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Since 1968, when the Academy combined black-and-white and color cinematography into one category, only two black-and-white films — 1994’s Schindler’s List and last year’s Roma — have won the Oscar (awarded to Janusz Kaminski and Alfonso Cuarón, respectively), and just a handful have landed nominations in the past decade, including 2009’s The White Ribbon, The Artist in 2011 and last year’s Cold War. Robert Eggers’ psychological thriller The Lighthouse now finds itself in the conversation thanks to the stark, evocative work of Eggers’ regular collaborator Jarin Blaschke. The two have worked together on two shorts and two features, including 2015’s breakout horror film The Witch.
Lensed on location at Cape Forchu in Nova Scotia , the A24 release follows two lighthouse keepers in the 1890s — Willem Dafoe as Thomas Wake and Robert Pattinson as Ephraim Winslow — who battle the elements and, eventually, each other on an island as a storm approaches.
While the film’s isolated setting and intimate characterizations go a long way toward creating a pervasive sense of claustrophobic dread, Blaschke says that shooting in black and white offered him and Eggers an opportunity to create an immersive experience to transport audiences to an earlier, perhaps more elemental, time. “Photographically, I wanted to be transportive as well,” he says. “That was to create a feeling like earlier, older photography, not contemporary black and white.”
To achieve the film’s vintage look and texture, Blaschke chose to shoot with the rarely used Kodak Double-X 35mm film to capture a “unique signature that you can’t get any other way.”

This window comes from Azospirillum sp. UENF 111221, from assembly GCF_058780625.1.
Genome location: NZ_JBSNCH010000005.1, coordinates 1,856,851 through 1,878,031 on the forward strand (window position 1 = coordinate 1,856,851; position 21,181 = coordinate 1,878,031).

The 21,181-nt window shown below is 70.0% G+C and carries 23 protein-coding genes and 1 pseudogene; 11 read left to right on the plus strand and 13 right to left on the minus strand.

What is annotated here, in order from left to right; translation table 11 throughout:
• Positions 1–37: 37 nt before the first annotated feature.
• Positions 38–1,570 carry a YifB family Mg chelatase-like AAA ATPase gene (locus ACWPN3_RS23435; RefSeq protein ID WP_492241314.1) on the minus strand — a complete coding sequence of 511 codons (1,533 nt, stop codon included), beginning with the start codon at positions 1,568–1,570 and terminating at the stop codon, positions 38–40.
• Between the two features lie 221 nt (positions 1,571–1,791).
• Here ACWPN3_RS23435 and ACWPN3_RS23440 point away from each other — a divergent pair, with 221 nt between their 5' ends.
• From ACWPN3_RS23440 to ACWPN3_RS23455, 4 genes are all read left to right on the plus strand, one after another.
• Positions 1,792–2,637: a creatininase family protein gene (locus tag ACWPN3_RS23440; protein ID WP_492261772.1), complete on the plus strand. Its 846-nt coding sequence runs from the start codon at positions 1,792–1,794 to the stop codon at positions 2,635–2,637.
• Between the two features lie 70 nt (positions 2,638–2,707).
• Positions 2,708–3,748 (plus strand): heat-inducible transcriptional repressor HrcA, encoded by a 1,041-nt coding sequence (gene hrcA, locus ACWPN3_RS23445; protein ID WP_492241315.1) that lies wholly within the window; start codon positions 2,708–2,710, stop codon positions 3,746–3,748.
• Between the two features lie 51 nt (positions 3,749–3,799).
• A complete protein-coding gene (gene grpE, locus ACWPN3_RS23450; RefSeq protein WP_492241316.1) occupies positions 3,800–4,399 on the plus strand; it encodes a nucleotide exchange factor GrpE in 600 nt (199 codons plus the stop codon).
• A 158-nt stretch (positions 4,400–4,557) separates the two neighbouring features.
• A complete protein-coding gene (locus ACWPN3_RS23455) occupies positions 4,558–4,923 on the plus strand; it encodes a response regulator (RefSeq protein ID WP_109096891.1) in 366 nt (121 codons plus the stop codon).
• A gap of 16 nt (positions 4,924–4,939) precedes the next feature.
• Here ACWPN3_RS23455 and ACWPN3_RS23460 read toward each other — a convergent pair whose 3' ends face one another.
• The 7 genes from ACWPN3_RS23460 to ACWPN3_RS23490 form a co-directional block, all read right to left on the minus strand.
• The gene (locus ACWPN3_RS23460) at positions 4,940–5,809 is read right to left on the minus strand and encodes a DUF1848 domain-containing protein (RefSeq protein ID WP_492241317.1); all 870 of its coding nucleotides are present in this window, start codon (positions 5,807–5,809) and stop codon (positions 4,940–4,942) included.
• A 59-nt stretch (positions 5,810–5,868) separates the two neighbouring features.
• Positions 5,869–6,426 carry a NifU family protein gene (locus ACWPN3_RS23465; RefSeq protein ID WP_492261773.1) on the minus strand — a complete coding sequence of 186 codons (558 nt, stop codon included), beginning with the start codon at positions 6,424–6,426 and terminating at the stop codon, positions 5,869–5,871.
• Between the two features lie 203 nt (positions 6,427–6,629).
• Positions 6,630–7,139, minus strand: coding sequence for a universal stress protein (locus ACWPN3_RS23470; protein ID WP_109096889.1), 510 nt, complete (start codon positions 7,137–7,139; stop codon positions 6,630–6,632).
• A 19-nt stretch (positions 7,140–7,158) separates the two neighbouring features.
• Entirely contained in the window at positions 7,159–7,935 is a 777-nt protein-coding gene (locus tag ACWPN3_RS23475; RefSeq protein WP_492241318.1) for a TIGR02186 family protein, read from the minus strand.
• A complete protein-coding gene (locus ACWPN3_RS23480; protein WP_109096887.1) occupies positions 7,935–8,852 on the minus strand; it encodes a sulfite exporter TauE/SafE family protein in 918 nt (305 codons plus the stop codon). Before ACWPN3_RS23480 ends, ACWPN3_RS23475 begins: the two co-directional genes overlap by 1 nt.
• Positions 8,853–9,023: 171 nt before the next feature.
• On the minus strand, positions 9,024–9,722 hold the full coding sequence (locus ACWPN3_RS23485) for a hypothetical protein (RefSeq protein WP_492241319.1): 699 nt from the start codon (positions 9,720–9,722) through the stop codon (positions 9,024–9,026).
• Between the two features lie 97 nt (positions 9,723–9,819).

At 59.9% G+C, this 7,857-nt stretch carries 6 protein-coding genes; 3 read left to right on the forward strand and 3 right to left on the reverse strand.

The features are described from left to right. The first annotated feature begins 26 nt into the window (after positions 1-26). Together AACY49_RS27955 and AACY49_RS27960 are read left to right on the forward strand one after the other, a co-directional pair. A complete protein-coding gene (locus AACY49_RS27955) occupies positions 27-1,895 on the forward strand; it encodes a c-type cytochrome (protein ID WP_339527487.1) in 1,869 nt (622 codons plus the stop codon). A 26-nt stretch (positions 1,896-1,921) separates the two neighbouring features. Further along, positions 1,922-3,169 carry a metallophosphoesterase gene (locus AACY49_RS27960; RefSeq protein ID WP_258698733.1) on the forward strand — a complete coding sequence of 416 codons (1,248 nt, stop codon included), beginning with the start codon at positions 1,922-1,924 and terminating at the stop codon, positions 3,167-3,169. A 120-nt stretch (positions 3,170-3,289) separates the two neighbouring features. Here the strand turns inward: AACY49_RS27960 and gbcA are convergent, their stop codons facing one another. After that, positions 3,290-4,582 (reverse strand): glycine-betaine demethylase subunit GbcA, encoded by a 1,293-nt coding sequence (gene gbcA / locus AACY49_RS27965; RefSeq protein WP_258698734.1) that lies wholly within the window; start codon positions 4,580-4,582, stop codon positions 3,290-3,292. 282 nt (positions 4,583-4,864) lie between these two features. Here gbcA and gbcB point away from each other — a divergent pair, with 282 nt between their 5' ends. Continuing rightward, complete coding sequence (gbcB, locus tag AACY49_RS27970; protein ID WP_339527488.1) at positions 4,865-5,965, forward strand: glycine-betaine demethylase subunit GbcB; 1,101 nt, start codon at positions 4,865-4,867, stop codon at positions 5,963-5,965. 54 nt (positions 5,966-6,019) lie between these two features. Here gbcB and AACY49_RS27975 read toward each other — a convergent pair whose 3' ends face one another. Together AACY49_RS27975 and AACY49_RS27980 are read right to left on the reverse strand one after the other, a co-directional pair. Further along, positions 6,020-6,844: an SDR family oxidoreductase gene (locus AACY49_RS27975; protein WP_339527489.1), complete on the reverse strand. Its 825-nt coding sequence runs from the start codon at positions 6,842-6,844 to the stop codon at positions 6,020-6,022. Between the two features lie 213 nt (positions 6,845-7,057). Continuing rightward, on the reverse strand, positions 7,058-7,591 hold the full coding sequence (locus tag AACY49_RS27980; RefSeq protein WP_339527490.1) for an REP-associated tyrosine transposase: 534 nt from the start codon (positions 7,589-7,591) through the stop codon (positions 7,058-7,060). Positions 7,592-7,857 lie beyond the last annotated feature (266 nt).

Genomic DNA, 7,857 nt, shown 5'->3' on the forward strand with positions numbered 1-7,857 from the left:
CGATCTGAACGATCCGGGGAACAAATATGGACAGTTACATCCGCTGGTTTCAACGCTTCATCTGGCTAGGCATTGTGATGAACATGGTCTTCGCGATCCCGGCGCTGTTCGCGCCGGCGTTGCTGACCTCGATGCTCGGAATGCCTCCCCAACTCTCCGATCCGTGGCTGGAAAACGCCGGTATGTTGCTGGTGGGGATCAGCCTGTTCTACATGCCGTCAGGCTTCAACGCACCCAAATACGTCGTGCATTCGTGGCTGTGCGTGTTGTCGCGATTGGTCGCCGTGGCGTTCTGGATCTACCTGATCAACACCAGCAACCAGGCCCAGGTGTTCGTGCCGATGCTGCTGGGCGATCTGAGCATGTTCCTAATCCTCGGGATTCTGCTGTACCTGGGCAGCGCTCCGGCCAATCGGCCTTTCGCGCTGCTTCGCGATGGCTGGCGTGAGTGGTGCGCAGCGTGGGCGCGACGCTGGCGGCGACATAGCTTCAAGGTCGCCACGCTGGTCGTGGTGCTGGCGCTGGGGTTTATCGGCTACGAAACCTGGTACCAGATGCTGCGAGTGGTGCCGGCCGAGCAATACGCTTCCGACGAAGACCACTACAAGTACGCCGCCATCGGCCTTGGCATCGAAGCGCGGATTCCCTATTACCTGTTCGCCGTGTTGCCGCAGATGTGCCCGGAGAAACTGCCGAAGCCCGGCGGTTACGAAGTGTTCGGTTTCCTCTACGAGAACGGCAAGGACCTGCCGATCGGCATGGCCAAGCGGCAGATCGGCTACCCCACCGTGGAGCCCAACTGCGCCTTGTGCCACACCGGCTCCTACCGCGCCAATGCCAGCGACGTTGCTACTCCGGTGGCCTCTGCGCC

But carrying viewers to another time took more than just highly specific film stock. “I also had some custom filters made to emulate film stock that doesn’t exist anymore, that went out of production in the ’20s,” he says. “It was to pull you into the past.”
The DP also visited Panavision and asked for something “off menu.” There, he found original Bausch & Lomb Baltar lenses, which were designed in the 1930s. “I also [found] a lens from 1905 that we used for a few shots, for some heightened sequences with a lot of distortions,” Blaschke says.
Asked about a favorite sequence, he notes that he’s particularly proud of a scene in which Winslow descends upon a sleeping Wake to snatch a logbook resting on his chest. He then reaches for Wake’s lantern keys before pulling out his knife, which he aims directly at Wake’s throat.
“It was very difficult to not envision this scene as a series of static close-ups intercutting between Pattinson’s face, a POV of each detail he’s coveting, his hand reaching, then with the knife,” Blaschke admits, adding that instead he decided to place the camera on the other side of the action, dollying between magnified targets of Winslow’s attention in the foreground as Winslow’s hand remains in frame as the “performer.” This eliminated the need for cuts to Pattinson’s face while still connecting his points of interest.
“The decisive camera moves still indicate glances of his eye, even though we are completely on the ‘wrong’ side to do so,” Blaschke explains. “Simultaneously, we can also experience this as Thomas Wake, and all of this is happening ‘to us.’ And, because we are on this side, it then positions us to finally tilt up and form a medium close-up of Pattinson’s face at the end of the shot.” At this point there’s a cut to an extreme close-up of Wake’s eye opening, which the DP designed for “heightened impact due to the dearth of prior cuts.”
The decision to move the camera rather than rely on edits underscored Blaschke’s commitment to working economically as much as possible during the 34-day shoot. “The more shots you have, the less each shot means,” he says. “Consequentially, and equally important: Each cut in the film then loses its power too.”
This story first appeared in a January stand-alone issue of The Hollywood Reporter magazine. To receive the magazine, click here to subscribe.
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